Florida Museum of Natural History

Welcome to St. Augustine...

Seventy three years after Columbus sailed to America, another Spanish admiral, Pedro Menéndez de Aviles, landed in Florida and established a colony among the Timucua Indians. He named it St. Augustine on September 8, 1565. The settlement was already forty two years old when Jamestown was founded, and has survived until today as the oldest European town in the United States. Over the two turbulent centuries between St. Augustine's founding and the departure of the Spaniards in 1763, the city was home to Spaniards, criollos (people of Spanish ancestry born in America), Indians, Africans and mixed blood people. Together they created a lively multi-cultural and multiethnic society that was unique in colonial North America.


Much of St. Augustine's history has been uncovered through archaeology in the homesites of its colonial residents, and a great deal of what we know about their often difficult daily lives comes directly from the excavated objects that people made, used, lost and discarded over the centuries. We invite you to meet some of those people, and to join us as we trace life and society in Spanish St. Augustine through their artifactual "words from the earth".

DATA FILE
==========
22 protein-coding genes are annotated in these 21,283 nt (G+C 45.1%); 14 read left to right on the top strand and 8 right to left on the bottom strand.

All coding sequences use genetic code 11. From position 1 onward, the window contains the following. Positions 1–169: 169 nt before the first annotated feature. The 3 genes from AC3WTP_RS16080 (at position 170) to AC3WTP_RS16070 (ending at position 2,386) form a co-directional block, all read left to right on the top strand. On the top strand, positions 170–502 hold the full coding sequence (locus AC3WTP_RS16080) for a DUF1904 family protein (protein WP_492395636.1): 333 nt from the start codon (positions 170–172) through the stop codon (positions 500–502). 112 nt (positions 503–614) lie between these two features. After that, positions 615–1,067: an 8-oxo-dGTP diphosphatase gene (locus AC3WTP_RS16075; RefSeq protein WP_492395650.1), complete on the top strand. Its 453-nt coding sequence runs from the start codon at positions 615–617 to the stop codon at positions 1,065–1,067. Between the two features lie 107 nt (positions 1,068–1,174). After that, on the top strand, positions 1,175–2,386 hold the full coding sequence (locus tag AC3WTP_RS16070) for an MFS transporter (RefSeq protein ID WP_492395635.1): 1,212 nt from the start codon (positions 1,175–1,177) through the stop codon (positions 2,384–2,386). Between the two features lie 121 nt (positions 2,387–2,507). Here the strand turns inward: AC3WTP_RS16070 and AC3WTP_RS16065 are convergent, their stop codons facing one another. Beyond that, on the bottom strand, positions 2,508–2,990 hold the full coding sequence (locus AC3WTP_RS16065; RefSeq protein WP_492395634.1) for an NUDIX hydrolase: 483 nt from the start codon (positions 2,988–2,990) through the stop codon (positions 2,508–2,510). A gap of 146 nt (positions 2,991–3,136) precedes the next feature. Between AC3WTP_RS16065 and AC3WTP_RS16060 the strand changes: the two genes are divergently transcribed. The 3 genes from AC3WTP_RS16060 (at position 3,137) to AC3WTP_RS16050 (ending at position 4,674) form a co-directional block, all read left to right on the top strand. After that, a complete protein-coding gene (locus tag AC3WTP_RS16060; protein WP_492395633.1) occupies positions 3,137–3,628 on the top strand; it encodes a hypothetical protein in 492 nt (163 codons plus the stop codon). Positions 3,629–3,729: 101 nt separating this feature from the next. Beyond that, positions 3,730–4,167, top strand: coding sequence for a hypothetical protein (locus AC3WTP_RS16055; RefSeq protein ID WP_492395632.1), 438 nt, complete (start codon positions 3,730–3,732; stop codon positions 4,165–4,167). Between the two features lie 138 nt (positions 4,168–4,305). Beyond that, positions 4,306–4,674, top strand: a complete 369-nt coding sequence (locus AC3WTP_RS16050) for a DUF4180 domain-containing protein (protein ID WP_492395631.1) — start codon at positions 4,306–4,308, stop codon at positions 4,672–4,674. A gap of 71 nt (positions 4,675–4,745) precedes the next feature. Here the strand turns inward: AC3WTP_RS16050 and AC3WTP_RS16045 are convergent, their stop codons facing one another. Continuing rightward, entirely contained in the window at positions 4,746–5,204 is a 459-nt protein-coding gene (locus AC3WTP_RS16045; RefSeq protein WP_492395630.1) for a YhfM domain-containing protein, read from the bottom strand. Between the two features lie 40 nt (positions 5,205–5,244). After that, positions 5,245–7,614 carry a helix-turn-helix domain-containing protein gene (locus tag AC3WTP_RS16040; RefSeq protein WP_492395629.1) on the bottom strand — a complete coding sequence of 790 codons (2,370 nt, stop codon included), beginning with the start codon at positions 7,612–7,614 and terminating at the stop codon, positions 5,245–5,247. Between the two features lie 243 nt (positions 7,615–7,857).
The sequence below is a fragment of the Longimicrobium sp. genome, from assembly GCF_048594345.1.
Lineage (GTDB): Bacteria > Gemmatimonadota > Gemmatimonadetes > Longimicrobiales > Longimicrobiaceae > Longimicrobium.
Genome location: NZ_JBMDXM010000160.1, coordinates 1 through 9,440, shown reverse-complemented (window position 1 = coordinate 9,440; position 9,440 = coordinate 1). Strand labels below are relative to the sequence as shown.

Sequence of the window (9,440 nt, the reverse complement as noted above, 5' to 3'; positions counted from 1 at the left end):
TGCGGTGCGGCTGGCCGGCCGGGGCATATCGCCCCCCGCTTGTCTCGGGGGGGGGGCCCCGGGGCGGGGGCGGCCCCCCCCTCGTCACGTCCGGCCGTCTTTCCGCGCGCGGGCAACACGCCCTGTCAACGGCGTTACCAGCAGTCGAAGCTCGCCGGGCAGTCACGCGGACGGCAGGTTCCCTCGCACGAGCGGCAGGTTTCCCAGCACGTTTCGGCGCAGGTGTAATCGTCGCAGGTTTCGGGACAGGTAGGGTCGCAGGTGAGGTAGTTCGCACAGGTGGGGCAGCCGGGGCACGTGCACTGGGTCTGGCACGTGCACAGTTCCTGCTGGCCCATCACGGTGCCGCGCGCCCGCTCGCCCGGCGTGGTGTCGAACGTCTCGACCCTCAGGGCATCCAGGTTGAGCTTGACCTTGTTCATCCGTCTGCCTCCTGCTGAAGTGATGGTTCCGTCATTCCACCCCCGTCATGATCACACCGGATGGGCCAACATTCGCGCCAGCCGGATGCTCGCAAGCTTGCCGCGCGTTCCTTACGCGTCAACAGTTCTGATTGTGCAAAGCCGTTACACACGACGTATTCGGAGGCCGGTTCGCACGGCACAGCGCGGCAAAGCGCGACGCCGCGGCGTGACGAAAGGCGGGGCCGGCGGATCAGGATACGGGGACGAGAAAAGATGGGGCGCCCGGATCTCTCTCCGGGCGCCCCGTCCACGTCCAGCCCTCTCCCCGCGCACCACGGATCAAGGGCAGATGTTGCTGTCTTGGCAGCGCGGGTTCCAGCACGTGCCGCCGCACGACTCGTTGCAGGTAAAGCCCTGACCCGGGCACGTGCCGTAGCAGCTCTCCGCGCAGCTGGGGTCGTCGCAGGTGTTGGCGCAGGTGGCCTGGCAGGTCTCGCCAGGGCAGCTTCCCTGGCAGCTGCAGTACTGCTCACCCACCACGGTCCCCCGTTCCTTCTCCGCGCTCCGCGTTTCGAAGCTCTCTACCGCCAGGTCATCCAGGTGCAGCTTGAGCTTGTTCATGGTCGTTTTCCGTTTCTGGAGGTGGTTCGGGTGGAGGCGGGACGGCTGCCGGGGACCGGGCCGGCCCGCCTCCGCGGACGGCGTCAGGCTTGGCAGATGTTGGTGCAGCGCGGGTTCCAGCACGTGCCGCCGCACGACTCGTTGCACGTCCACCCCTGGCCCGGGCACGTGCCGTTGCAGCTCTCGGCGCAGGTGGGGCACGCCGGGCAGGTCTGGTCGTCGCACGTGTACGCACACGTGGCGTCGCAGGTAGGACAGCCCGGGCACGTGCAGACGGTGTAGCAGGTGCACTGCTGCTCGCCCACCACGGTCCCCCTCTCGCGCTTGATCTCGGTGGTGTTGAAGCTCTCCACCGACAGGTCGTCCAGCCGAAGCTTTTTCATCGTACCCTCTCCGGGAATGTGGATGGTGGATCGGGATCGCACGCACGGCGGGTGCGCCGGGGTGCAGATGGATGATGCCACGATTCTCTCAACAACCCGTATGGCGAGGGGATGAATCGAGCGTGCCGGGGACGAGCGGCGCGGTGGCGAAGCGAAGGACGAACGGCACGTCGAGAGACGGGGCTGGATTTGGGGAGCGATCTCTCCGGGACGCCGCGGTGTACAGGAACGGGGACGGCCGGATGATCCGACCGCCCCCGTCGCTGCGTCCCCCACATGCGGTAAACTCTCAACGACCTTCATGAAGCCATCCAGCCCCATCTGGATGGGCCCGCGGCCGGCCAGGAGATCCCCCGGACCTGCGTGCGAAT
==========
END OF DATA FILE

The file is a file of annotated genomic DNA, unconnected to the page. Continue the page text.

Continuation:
This exhibit was funded in part with historic preservation grant assistance provided by the Bureau of Historic Preservation, Florida Department of State, assisted by the Historic Preservation Advisory Council. Additional funds were provided by the Florida Museum of Natural History at the University of Florida.

Florida Museum
of Natural History
Historic St. Augustine
Research Institute
at Flagler College
Florida Department of State City of St. Augustine